Plague It Again Sam!

General Williams:  “There’s something beyond botulinus?”

Dr. Hoffman: “Yes, the second weapon.  Also a virus, airborne.  But self-perpetuating.  Indestructible.  Once released it will multiply at a power beyond our calculations.  It perhaps will never die.  To this virus we have given a highly unscientific name, but one which describes it perfectly.  “The Satan Bug.”  If I took the flask which contains it and exposed it to the air, everyone here would be dead in three seconds.  California would be a tomb in a few hours.  In a week all life, and I mean all life, would cease in the United States.  In two months, two months at the most, the trapper from Alaska, the peasant from the Yangtze, the Aborigine from Australia are dead.  All dead, because I crushed a flask and exposed a green colored liquid to the air.  Nothing, nothing can stop the Satan Bug.”

[Dana Andrews to Richard Basehart, “The Satan Bug” (1965)]

I think, Dear Reader, we all know that the past couple of years have not been necessarily so great.  This was due to a lot of factors.  Besides the current turmoil in our own country, the world has been badly rocked by the number of countries turning away from Democracy and moving instead, towards totalitarianism as an answer.  We also have had global environmental problems caused by climate change which threatened our world’s very existence.  Oh, and least I forget, there is the continuing global coronavirus pandemic which has affected our lives, whether we have been vaccinated or not.  However, at this point you might be thinking right about now, “Well other than depressing the Hell out me, what does any of this have to do with your stupid Blog this month?”  Ah, well let us all calm down shall we, and I will explain.  You see, since I just mentioned the coronavirus, this month’s Blog Post will discuss various dramatic scenarios involving pandemics and which, surprisingly, are popular subjects in different ways for films and for television.

As an example, let’s look at the MGM film “Yellow Jack” (1938) which was based on the stage play by Pulitzer and Oscar (“Gone with the Wind”) winning playwright and screenwriter Sidney Howard, and famed microbiologist and author Paul de Kruif.  The story, partially based on fact, was how U.S. Army Major Walter Reed (Yep, the guy that the medical center in DC is named after) worked with other Army Medical Corp doctors and Cuban epidemiologist Carlos Finlay to diagnose and treat yellow fever victims both before, during, and after the Spanish American War in Cuba.  Yellow fever (nicknamed “Yellow Jack”) sickened and killed more soldiers during the Spanish American War than anything else, and the film explored the drama of U.S. Army soldiers who volunteered to be infected by mosquitoes carrying the disease to enable doctors to devise a cure.  However, since Reed and Finlay were portrayed by character actors Lewis Stone and Charles Coburn (who looked about as Cuban as a “kumquat”), they had to have the film focus on the solders themselves [Sam Levene, Buddy Ebsen (pre-“Beverly Hillbillies”), etc.] and with Robert Montgomery in the lead role also as one of the volunteers.  The movie captured the general science aspects pretty well along with the conflicts waged by Reed against those who dismissed his scientific conclusions and methods for fighting the disease.  The human element was also provided by those who caught and perished from the disease throughout the film.  Unfortunately, this movie does not hold up well at all.  It includes a dippy cringe-inducing love story between Montgomery (with a bad Irish brogue thicker than a bank vault door) and Virginia Bruce as a nurse, bad over-acting pontificating by just about everyone, and clunky direction by film director George B. Seitz.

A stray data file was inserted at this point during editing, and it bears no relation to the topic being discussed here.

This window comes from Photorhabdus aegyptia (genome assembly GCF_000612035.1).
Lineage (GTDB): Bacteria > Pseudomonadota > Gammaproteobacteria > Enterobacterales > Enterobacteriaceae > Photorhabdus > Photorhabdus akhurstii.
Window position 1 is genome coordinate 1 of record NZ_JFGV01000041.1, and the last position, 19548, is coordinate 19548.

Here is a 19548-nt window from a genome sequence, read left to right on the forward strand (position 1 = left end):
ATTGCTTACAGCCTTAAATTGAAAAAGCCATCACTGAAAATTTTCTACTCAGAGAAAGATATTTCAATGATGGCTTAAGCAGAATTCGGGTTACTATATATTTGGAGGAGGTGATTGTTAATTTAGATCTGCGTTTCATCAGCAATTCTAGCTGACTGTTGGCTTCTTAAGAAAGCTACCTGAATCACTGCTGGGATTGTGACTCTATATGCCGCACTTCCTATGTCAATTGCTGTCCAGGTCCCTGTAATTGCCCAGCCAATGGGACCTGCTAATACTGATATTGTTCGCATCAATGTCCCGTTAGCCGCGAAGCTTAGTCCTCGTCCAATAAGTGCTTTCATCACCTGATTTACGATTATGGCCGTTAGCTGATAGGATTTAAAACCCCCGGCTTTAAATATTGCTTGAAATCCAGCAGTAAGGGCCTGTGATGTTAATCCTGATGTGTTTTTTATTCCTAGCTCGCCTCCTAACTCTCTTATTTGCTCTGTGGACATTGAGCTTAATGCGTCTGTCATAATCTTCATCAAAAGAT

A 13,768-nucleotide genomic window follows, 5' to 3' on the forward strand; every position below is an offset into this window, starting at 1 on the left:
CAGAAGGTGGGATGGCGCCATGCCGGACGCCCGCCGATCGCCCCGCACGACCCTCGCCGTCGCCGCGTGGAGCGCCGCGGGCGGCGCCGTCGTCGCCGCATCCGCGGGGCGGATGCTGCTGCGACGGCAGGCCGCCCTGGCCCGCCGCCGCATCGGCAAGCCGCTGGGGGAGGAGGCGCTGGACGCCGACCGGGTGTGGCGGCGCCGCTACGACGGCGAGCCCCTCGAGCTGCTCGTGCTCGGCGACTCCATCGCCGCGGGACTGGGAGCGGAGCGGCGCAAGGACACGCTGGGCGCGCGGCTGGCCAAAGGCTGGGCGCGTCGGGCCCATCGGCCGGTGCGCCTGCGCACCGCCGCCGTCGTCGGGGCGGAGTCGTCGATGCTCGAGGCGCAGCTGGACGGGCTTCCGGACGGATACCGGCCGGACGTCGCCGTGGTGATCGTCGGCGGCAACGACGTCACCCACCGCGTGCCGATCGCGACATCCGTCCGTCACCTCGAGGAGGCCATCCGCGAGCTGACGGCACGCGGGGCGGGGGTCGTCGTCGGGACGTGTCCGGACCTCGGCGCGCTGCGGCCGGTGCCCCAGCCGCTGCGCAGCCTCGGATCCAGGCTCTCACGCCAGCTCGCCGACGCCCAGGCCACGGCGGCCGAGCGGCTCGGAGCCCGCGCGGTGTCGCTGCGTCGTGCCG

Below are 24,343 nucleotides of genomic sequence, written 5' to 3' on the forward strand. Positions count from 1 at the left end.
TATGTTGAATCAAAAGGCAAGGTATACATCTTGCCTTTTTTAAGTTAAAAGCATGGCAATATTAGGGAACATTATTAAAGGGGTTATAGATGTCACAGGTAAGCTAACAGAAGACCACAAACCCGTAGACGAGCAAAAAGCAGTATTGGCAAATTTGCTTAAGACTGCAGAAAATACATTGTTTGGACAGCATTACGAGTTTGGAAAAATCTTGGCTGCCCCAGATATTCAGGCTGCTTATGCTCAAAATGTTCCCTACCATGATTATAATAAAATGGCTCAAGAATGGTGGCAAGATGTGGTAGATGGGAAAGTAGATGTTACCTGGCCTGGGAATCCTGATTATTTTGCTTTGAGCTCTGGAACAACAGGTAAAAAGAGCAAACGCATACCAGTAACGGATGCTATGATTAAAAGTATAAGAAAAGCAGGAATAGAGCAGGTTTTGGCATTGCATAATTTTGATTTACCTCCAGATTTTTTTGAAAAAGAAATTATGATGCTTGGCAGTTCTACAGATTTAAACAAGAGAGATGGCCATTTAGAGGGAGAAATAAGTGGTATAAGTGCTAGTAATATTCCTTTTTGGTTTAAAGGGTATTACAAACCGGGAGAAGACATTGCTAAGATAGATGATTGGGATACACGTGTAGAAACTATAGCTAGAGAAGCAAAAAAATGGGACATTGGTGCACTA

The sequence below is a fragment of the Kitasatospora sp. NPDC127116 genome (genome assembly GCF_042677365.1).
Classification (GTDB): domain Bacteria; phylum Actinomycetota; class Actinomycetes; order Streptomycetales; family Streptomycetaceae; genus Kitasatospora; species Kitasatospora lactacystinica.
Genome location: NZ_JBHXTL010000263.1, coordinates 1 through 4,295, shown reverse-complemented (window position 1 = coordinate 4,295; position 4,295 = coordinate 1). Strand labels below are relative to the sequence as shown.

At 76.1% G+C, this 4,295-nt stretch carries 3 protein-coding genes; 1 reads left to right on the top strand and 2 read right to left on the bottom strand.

Fun Fact:  Perennial “Hack” Director Seitz directed eleven of the sixteen “Andy Hardy” films which were a sort of far worse “Father Knows Best” version of comedy films made in the nineteen thirties and forties starring Mickey Rooney as Andy and Lewis Stone as his even more annoying know it all daddy.  If you have ever actually made the mistake of seeing an Andy Hardy film, you might have wished, like me, that Seitz instead would have made a series of medical films with Rooney as Andy like “Andy Hardy Gets Yellow Jack” or “Andy Hardy Gets Laid” along with it’s sequel, “Andy Hardy Gets V.D.”, etc.  At least, it would have been far more informative and far less sickening!

Moving right along, two much better made movies that I want to highlight, and which were made in the same year were “The Killer that Stalked New York” (1950), and “Panic in the Streets” (1950).  “Killer…” was based on the real-life story of a smallpox outbreak in New York City in 1947 which was, fortunately, thwarted in time.  This low budget noir thriller starred Evelyn Keyes as Sheila, just back in New York City from Cuba with a package of illegal diamonds.  Discovering that she is being tailed by U.S. Customs officials, she immediately mails the diamonds to her secretly cheating husband Matt (Charles Korvin) who, unbeknown to her, is planning to double cross her and run away with the diamonds himself.  Soon after, she nearly faints, and after being taken to a local health clinic and misdiagnosed as having a common cold, she leaves to go home, but not before infecting a little girl at the clinic.  Once, the medical authorities determine that the little girl has smallpox, the race is on to find Sheila and stop the outbreak in time.  For a low budget film, “Killer” is really terrific.  It alternates from being just a little suspense crime noir into a epidemic thriller as Sheila starts infecting people left and right who she fleetingly comes into contact with.  Directed by Earl McEvoy in a semi-documentary style, the film is really highlighted by top-notch black and white cinematography from future Oscar winner Joseph F. Biroc (“It’s a Wonderful Life”, “The Towering Inferno”, etc.) capturing both outdoor realism and dark shadows at night with Keyes, like an Avenging Angel, hunting down her cheating husband while growing weaker and weaker before your very eyes.  The film is loaded with veteran character actors like Jim Backus, Whit Bissell, Roy Roberts, Carl Benton Reid, etc. along with future stars like Lola Albright, Richard Egan, and Dorothy Malone, etc. in small or secondary roles.  As a thriller, “The Killer that Stalked New York” is a gem!